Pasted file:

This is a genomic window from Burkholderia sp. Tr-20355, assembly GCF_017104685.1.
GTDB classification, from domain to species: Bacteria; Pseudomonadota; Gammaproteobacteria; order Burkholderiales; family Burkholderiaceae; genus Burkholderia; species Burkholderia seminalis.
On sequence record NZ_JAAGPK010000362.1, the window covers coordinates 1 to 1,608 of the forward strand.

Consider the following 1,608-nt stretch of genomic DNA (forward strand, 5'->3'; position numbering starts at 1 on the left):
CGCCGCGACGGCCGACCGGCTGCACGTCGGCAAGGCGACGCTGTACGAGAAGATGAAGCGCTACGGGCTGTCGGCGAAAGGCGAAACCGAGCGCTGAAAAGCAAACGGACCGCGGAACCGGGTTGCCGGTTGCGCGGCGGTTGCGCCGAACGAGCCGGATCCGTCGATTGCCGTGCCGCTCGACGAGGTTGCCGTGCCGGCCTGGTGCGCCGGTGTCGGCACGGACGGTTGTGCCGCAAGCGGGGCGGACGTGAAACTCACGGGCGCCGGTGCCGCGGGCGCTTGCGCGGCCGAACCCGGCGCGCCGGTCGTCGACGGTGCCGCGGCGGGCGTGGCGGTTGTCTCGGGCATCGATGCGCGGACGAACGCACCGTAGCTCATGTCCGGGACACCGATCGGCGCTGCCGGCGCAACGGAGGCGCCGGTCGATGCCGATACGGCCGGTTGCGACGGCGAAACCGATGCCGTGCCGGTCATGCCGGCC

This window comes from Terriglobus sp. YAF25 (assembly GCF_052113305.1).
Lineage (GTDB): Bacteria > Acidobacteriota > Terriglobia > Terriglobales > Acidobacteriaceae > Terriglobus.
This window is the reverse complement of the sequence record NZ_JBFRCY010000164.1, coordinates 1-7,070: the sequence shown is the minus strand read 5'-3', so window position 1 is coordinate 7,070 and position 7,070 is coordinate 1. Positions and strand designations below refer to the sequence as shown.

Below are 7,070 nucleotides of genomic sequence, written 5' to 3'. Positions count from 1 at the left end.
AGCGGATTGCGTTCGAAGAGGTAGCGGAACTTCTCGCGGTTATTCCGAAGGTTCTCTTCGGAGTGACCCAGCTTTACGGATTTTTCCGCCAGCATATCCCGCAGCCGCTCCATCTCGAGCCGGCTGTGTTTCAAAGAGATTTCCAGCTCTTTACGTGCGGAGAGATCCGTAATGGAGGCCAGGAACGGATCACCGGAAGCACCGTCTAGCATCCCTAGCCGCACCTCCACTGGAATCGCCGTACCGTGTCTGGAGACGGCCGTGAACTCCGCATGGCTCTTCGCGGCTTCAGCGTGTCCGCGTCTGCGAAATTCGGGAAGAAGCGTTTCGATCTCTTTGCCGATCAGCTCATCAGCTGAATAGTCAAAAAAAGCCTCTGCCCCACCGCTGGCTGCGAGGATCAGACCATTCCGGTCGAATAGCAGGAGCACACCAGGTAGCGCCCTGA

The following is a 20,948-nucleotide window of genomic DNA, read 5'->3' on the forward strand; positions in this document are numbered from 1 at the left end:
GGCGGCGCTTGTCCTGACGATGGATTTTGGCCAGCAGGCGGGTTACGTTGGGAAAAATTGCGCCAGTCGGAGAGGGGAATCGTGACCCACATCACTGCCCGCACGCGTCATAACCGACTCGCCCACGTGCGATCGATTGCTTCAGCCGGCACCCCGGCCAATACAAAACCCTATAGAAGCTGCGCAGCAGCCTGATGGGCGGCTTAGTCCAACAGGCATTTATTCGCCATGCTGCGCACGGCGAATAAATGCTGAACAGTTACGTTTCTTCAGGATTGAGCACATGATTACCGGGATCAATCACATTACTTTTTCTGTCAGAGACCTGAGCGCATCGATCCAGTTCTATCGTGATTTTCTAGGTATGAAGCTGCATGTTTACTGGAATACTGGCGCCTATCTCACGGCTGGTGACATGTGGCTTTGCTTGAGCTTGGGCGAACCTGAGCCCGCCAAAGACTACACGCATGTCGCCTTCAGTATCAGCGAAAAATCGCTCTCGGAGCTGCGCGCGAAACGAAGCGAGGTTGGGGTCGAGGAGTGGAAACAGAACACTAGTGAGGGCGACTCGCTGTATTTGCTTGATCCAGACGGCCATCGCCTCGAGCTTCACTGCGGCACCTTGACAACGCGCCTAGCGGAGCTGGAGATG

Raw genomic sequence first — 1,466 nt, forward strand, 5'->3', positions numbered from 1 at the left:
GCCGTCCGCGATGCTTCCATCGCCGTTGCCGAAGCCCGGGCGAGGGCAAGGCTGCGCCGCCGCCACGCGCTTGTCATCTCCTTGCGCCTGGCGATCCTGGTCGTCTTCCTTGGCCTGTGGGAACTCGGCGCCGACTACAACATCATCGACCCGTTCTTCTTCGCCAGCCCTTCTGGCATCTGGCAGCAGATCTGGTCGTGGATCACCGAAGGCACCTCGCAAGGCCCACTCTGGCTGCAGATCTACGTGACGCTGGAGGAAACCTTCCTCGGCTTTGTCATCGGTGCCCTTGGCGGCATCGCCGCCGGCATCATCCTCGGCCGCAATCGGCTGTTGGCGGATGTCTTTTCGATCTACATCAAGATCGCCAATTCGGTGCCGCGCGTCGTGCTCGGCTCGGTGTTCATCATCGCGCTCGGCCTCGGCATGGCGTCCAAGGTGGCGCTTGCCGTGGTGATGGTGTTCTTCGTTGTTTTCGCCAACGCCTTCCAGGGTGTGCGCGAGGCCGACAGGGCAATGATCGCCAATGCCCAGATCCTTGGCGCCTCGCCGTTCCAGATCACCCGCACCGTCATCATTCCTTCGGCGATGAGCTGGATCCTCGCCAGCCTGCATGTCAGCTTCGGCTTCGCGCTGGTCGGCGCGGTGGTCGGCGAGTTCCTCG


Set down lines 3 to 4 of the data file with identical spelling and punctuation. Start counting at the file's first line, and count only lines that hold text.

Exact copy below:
On sequence record NZ_JAAGPK010000362.1, the window covers coordinates 1 to 1,608 of the forward strand.

Consider the following 1,608-nt stretch of genomic DNA (forward strand, 5'->3'; position numbering starts at 1 on the left):